I bought Francisco Lima his first taste of freedom in decades.
It was 2004, and Brazil was starting to confront one of its most distressing problems: slavery. I was in northern Pará state, in the Amazon, observing a special police unit that raided slaveholding farms and firms and liberated workers like the 74-year-old Lima.
We found Lima in a squalid, dirt-floor shack with bees buzzing over his pot of days-old rice and beans. The cops brought him to a nearby town, and a colleague and I invited him to lunch. Lima seemed lost in the diner and said he'd have whatever we were having. When his cheeseburger arrived, he furrowed his brow and asked, "Como a gente come isto?"
"How do you eat this?"
That's when I realized just how long Lima had been a slave — almost a quarter century by his recollection. Since well before cheeseburgers had made their way onto menus in the Amazon.
Ten years later, is Brazil — a new economic powerhouse that considers itself on the brink of development — doing enough to make sure powerless lives like Lima's are no longer being stolen?
Yes and no.
As slavery-busting teams like the one I accompanied demonstrate, the South American giant has in many ways become a model for addressing a tragedy that still plagues the entire world. In the past 20 years, almost 50,000 enslaved Brazilian workers have been freed from some 2,000 work sites, from cattle ranches to charcoal plants for pig iron production. Since 2004, a national lista suja, or "dirty list," has fingered some 300 guilty companies, making it hard for them to get financing.
"We are ahead on this," says Leonardo Sakamoto, president of Reporter Brasil, a Sao Paulo-based anti-slavery group. "I believe that Brazil has a model, and [it's] considered by the International Labour Organization as an example [of] the fight against slavery."
But activists like Sakamato also recognize that the fight is seriously undermined by Brazil's deep-seated impunity. Slaveholders can pay hefty fines and civil damages, but criminal convictions and jail time are rare.
As a result, says Karen Stauss, programs director for Free the Slaves in Washington, D.C, an estimated 200,000 people are still trapped in slavery in Brazil.
"People are coming out of slavery, but it's a revolving door," Stauss says, "As one person comes out, because the slaveholder is not really punished, a new person goes in."
That could change this year. Brazil is moving closer to final passage of a constitutional amendment that would hit slaveholders where it hurts them most: confiscation of their property — all of it.
Yet that measure, which has been debated for more than a decade now, keeps getting held up. To understand why, it helps first to appreciate why Brazil has the Western Hemisphere's worst slavery situation in the first place.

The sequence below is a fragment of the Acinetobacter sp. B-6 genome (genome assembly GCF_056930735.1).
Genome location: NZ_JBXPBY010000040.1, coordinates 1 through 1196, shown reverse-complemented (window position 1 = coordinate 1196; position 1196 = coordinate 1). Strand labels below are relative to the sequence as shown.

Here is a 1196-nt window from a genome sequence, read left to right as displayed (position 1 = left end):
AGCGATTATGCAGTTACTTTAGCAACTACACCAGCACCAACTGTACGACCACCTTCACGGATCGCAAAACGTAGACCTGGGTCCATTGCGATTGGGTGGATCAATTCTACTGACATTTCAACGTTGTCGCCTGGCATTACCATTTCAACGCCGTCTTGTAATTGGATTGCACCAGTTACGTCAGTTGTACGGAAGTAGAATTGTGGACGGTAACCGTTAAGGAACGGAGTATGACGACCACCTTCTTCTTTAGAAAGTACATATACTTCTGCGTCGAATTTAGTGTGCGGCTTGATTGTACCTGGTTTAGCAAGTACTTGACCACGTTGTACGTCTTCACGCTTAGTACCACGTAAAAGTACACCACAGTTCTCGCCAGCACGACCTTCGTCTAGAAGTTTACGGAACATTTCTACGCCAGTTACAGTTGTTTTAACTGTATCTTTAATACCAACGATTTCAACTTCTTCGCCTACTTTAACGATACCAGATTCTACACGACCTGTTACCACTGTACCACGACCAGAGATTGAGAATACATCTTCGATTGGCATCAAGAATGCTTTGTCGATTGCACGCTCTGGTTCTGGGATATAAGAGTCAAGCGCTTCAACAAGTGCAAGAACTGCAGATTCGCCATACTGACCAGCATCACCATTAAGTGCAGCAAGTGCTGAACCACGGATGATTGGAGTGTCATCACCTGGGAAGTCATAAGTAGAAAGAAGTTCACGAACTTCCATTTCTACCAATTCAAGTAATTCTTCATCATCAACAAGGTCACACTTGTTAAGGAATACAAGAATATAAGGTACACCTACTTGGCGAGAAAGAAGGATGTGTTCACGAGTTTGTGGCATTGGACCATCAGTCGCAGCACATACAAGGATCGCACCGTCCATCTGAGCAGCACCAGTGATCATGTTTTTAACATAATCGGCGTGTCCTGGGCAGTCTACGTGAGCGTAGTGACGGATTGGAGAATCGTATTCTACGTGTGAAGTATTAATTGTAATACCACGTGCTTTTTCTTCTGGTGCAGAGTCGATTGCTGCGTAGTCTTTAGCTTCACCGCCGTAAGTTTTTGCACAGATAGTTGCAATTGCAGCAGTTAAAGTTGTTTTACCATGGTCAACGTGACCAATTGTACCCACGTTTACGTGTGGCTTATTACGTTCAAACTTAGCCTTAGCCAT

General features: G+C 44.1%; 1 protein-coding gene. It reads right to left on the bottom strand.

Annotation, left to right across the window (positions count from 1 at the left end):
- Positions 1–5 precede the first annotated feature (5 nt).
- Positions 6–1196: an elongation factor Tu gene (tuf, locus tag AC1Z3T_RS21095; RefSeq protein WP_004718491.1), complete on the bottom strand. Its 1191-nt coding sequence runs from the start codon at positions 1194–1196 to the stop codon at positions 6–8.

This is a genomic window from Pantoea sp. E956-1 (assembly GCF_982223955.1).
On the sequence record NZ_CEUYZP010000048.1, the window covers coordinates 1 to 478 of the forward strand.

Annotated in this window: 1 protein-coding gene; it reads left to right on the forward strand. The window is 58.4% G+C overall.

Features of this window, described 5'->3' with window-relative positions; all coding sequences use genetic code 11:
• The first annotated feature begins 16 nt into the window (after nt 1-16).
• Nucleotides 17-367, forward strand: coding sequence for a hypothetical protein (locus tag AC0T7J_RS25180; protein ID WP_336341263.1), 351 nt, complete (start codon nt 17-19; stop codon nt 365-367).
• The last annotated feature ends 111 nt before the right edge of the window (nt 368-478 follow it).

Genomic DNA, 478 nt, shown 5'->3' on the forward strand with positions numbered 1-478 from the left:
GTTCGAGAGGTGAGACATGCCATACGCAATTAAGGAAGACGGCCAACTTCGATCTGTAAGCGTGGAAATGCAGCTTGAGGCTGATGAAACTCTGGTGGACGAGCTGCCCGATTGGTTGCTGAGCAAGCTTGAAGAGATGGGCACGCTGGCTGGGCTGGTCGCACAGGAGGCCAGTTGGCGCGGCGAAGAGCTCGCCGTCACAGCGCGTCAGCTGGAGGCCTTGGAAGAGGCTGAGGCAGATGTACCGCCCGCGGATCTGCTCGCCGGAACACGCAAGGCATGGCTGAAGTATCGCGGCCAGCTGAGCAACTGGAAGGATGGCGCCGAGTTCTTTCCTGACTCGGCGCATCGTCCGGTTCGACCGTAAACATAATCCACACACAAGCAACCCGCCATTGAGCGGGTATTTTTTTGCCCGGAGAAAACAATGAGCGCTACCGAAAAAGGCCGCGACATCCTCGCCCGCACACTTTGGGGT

Brazil was the hemisphere's last country to abolish slavery, in 1888. Afterward, social and economic inequality remained so severe that slavery itself continued to be acceptable, albeit in more deceptive forms.
The most common is debt bondage.
Brazil's urban middle class has grown significantly this century, but rural poverty is still harsh, and laborers are often lured far from home by promises of good jobs. Once many arrive, however, they're shackled by bogus but insurmountable debts for travel, food, clothes and tools. Hence those workers never get paid — and too often, like Lima, they never escape.
Sakamoto recalls the first time he came upon indentured farm hands in Pará.
"We found 52 workers in very, very bad conditions," says Sakamoto, "living in [the] jungle, in barracks, people that [were left] to die with disease, hunting to eat, drinking terrible water."
In response to such scenes, groups like Reporter Brasil, as well as the Roman Catholic Church's Pastoral Land Commission, have persuaded Brazil's government and private sectors to sign on to instruments like the Slave Eradication Pact. That association now includes companies that represent 30 percent of Brazil's $2.3 trillion GDP.
Those firms have not only renounced slavery; they've pledged not to do business with anyone else who practices it. That in turn has persuaded foreign businesses that operate in or buy from Brazil, like U.S. automakers, to follow suit.
"That ability to reach into the supply chain is unique in Brazil," says Stauss. "The Brazilian government in collaboration with civil society is definitely a model element."
Still, the element that's missing is real deterrence — especially the constitutional amendment, which Brazil's ultrapowerful farming and ranching lobby keeps finding ways to block. Until it's unchained, Brazil may be a model — but only half a model.
Tim Padgett is WLRN's Americas editor. You can read more of his coverage here.